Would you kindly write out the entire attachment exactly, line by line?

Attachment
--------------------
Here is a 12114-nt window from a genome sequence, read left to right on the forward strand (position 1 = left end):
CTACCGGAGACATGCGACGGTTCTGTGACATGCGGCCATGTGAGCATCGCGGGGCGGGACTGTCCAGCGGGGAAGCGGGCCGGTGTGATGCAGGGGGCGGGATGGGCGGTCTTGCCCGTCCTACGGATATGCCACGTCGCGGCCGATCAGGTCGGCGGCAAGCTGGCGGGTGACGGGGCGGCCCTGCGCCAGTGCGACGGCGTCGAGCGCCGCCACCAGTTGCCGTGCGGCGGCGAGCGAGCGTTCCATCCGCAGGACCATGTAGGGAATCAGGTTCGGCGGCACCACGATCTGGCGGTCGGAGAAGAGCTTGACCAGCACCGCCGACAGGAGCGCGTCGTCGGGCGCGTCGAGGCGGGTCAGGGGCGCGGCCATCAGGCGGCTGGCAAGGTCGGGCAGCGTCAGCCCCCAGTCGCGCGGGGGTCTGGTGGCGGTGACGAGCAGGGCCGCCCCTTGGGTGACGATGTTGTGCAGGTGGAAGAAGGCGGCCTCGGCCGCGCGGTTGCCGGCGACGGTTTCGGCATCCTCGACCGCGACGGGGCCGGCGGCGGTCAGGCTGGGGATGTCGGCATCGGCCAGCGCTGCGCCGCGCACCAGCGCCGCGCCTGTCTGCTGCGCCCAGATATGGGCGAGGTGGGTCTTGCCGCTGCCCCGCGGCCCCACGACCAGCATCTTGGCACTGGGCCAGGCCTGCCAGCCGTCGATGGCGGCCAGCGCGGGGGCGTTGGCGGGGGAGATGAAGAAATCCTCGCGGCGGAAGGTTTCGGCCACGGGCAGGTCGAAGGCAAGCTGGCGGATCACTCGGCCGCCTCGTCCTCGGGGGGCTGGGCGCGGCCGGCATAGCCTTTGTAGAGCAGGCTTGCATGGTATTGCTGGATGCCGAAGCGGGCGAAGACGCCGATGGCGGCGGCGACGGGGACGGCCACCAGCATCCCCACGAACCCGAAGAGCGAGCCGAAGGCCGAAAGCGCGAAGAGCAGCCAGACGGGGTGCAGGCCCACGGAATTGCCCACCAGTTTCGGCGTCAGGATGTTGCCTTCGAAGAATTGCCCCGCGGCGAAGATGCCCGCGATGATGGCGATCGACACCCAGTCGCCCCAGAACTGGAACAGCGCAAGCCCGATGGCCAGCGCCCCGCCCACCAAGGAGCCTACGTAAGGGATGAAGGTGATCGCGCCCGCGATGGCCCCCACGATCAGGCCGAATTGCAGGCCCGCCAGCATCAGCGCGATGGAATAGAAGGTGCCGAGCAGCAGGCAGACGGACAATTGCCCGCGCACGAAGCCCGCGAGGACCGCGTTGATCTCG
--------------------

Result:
Here is a 12114-nt window from a genome sequence, read left to right on the forward strand (position 1 = left end):
CTACCGGAGACATGCGACGGTTCTGTGACATGCGGCCATGTGAGCATCGCGGGGCGGGACTGTCCAGCGGGGAAGCGGGCCGGTGTGATGCAGGGGGCGGGATGGGCGGTCTTGCCCGTCCTACGGATATGCCACGTCGCGGCCGATCAGGTCGGCGGCAAGCTGGCGGGTGACGGGGCGGCCCTGCGCCAGTGCGACGGCGTCGAGCGCCGCCACCAGTTGCCGTGCGGCGGCGAGCGAGCGTTCCATCCGCAGGACCATGTAGGGAATCAGGTTCGGCGGCACCACGATCTGGCGGTCGGAGAAGAGCTTGACCAGCACCGCCGACAGGAGCGCGTCGTCGGGCGCGTCGAGGCGGGTCAGGGGCGCGGCCATCAGGCGGCTGGCAAGGTCGGGCAGCGTCAGCCCCCAGTCGCGCGGGGGTCTGGTGGCGGTGACGAGCAGGGCCGCCCCTTGGGTGACGATGTTGTGCAGGTGGAAGAAGGCGGCCTCGGCCGCGCGGTTGCCGGCGACGGTTTCGGCATCCTCGACCGCGACGGGGCCGGCGGCGGTCAGGCTGGGGATGTCGGCATCGGCCAGCGCTGCGCCGCGCACCAGCGCCGCGCCTGTCTGCTGCGCCCAGATATGGGCGAGGTGGGTCTTGCCGCTGCCCCGCGGCCCCACGACCAGCATCTTGGCACTGGGCCAGGCCTGCCAGCCGTCGATGGCGGCCAGCGCGGGGGCGTTGGCGGGGGAGATGAAGAAATCCTCGCGGCGGAAGGTTTCGGCCACGGGCAGGTCGAAGGCAAGCTGGCGGATCACTCGGCCGCCTCGTCCTCGGGGGGCTGGGCGCGGCCGGCATAGCCTTTGTAGAGCAGGCTTGCATGGTATTGCTGGATGCCGAAGCGGGCGAAGACGCCGATGGCGGCGGCGACGGGGACGGCCACCAGCATCCCCACGAACCCGAAGAGCGAGCCGAAGGCCGAAAGCGCGAAGAGCAGCCAGACGGGGTGCAGGCCCACGGAATTGCCCACCAGTTTCGGCGTCAGGATGTTGCCTTCGAAGAATTGCCCCGCGGCGAAGATGCCCGCGATGATGGCGATCGACACCCAGTCGCCCCAGAACTGGAACAGCGCAAGCCCGATGGCCAGCGCCCCGCCCACCAAGGAGCCTACGTAAGGGATGAAGGTGATCGCGCCCGCGATGGCCCCCACGATCAGGCCGAATTGCAGGCCCGCCAGCATCAGCGCGATGGAATAGAAGGTGCCGAGCAGCAGGCAGACGGACAATTGCCCGCGCACGAAGCCCGCGAGGACCGCGTTGATCTCG